Young people are struggling to transition from education into work because of a shortage of jobs and the disruption created by COVID-19, the panellists said. More apprenticeships could help address the issue, they said, as well as more support for employers who create opportunities for the youth. There is currently a mental health crisis amongst the youth in the South West, participants said.
Bea Bolton, a student in Devon, said: “Young people can’t function if their mental health is not good but counselling is very expensive. We need a more affordable approach and to reduce mental health waiting lists. My best friend killed himself due to mental health issues. He was let down by all the job services and mental health services.“ Maggie Ayre, Regional Manager at Young Enterprise, also called for more financial education for young people, which could help them cope better with money challenges. She said that these programmes must be delivered when children are young in order to build financial knowledge and resilience early.
The panellists said that many people who used to commute to London for work are now struggling to work from home because of connectivity issues. They warned that this may prompt an exodus of skilled workers from the South West. “We need a green, sustainable culture based around local communities that stops people leaving to the big city hubs,” said Sacha Romanovich, CEO of Fair4AllFinance, which helps vulnerable people access financial advice.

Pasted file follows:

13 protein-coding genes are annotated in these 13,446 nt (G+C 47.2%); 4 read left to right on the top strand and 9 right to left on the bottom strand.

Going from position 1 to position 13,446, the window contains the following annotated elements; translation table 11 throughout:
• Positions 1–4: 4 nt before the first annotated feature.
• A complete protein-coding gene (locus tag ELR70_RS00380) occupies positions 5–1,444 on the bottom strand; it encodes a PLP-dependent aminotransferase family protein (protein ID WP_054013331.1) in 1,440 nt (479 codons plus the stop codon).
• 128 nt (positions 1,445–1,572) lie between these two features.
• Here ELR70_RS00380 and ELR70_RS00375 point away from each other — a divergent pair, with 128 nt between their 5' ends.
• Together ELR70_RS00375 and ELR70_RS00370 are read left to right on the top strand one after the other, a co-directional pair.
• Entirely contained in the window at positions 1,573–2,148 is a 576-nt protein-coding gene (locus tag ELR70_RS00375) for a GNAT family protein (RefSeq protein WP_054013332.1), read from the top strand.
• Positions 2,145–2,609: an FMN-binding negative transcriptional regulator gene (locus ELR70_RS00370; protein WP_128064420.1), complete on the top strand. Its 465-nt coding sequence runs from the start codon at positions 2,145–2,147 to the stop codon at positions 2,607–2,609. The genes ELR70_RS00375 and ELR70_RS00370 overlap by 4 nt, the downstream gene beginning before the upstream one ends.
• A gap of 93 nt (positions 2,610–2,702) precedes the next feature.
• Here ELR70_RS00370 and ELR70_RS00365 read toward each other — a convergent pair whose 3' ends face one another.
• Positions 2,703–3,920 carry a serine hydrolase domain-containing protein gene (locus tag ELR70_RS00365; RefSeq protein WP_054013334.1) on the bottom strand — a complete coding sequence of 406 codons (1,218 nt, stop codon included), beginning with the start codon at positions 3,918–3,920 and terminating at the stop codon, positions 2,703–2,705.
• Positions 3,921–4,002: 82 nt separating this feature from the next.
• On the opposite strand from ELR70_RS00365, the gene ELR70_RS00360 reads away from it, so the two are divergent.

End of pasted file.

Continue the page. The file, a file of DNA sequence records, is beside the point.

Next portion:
The panellists also warned that students from rural areas have really struggled this year because of isolation, anxiety and fears over the future. Another issue that is often experienced by young people in rural areas is limited access to jobs and work experience, the participants warned.
The panellists warned that the South West is home to an elderly population, which has struggled during 2020. “We’ve seen Age UK shut all its day centres in East Devon because of COVID,” says Libby Price, Director of The Filo Project, which supports individuals with dementia. “There are lots of disempowered older people here, and we have a carer crisis.” In areas like Devon and Somerset, the elderly population is “a silent majority without a voice”, she added, and they are currently at risk. The participants flagged multigenerational living projects as a possible solution, to also tackle the issue of lack of affordable housing. The panellists revealed that the COVID-19 crisis has helped bring communities together to tackle challenges like loneliness amongst older people. They flagged that the pandemic is nonetheless challenging social cohesion within rural communities in particular, and these kinds of initiatives must remain a priority to protect the elderly and most vulnerable. Libby Price commented that it is imperative that “the vital services elderly people in our communities rely on are sustained so that they’ll not only provide support and safeguard our most vulnerable now, but will also still be there for them in the future.”